When that pastor said that Faith Without Works is Dead, he meant that it was not enough to believe in something without acting to better the lives of your brothers and sisters. Faith unmoored from a genuine mission to enrich the lives of others is hollow and vain. I would like to posit that the reverse is true. Works without faith are precarious.
The challenges facing this generation are colossal, are bigger than ourselves, and are so big that it is hard to feel like we are making any difference in changing them. People simply cannot understand the numbers of the big picture, you can’t visualize 3,000 tons of garbage. What we can visualize is our story, and what we want the world to look like in thirty years. Those who care most about creating a better world for our children, given a material understanding of our circumstances, are some of the most highly affected by anxiety, depression, and attention disorders. We are burnt out. We are tired. We are constantly second-guessing ourselves.
So often, our intense work is matched by an unrelenting nihilism that despite our efforts, things will never be better materially, and there is certainly no such thing as a life beyond this life where they will be better. But we need to believe that change is possible, that a better world is possible, because that faith is what keeps the lamp alight when all the other fuel has run out. For me, I think this means that my generation and activists writ large need to need to rediscover faith, a faith that feels authentic and true in our bones if not our heads. We need to decolonize ourselves and recognize that sometimes things can be true without being provable, at least on a personal level, even if that truth is not the existence of a God. And most importantly we need to feel genuinely that faith is radical, and radicals must have faith.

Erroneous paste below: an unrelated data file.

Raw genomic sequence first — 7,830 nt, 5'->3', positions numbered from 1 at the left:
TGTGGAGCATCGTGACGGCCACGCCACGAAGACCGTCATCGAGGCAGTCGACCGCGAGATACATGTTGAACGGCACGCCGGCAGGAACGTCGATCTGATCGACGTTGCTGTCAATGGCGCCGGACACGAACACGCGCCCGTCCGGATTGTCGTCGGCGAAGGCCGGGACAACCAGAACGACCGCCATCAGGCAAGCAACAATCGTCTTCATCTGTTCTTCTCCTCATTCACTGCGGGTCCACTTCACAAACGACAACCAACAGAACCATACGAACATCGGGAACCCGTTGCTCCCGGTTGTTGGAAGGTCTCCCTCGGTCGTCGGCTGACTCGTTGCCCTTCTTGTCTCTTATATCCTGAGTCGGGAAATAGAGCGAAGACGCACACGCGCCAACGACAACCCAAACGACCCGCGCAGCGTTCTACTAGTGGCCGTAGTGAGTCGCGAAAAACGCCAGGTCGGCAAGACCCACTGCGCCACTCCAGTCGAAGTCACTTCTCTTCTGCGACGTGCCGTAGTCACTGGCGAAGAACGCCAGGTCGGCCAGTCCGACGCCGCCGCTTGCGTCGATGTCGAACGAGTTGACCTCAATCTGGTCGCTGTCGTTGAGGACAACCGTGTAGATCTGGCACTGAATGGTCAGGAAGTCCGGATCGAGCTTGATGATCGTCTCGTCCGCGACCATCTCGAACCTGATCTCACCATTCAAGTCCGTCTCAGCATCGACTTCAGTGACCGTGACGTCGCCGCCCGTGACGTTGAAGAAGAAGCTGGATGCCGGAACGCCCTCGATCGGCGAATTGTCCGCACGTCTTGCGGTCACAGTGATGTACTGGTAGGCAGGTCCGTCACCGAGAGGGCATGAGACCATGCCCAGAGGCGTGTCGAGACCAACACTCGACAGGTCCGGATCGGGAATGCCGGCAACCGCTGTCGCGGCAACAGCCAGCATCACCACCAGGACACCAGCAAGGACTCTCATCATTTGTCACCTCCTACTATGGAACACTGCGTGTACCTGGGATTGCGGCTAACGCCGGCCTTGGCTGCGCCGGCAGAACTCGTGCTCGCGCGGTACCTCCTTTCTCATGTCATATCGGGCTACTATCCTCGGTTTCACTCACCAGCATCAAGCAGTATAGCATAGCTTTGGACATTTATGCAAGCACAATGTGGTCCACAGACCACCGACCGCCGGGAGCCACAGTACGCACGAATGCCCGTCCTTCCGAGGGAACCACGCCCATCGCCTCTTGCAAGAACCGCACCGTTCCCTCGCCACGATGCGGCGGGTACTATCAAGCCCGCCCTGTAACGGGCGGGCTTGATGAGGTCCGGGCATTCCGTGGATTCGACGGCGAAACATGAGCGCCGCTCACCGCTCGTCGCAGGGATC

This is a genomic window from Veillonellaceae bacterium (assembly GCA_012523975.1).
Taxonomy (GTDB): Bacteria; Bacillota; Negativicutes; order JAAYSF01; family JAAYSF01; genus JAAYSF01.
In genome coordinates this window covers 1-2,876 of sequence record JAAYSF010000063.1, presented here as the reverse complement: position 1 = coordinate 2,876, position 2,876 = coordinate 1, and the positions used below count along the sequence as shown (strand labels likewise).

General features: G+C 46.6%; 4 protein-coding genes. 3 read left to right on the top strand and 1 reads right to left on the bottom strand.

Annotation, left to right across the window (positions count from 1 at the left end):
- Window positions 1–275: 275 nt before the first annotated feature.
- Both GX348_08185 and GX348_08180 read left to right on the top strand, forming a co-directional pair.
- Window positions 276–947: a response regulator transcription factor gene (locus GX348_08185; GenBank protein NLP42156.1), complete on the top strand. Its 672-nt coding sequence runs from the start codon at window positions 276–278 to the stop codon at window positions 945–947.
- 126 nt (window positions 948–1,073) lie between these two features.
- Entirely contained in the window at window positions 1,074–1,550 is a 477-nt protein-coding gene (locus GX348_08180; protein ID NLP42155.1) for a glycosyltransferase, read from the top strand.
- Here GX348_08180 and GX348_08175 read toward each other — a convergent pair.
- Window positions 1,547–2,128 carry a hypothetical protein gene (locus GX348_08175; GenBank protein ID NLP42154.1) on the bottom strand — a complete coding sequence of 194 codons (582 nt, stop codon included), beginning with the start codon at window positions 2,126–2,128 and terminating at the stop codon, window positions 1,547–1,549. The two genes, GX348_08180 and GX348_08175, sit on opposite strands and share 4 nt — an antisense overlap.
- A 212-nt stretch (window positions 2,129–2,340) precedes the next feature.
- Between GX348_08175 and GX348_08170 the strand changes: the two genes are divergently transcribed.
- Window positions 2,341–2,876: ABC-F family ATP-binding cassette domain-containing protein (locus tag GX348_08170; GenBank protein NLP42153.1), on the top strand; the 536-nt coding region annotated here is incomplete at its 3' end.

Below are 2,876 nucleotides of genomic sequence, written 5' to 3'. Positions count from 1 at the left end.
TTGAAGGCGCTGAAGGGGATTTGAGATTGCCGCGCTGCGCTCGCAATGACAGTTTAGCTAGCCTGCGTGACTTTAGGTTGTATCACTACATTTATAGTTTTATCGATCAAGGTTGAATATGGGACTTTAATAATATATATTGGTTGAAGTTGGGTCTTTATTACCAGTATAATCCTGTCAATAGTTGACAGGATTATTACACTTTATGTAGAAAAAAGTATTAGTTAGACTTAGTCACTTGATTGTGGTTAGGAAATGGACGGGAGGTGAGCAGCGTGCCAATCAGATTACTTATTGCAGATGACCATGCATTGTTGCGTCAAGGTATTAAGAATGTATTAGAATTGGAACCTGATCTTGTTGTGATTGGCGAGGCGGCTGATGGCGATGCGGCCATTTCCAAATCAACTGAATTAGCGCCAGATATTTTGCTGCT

Faith without Works is Dead
Works without Faith don’t Last
— Wyatt Woodson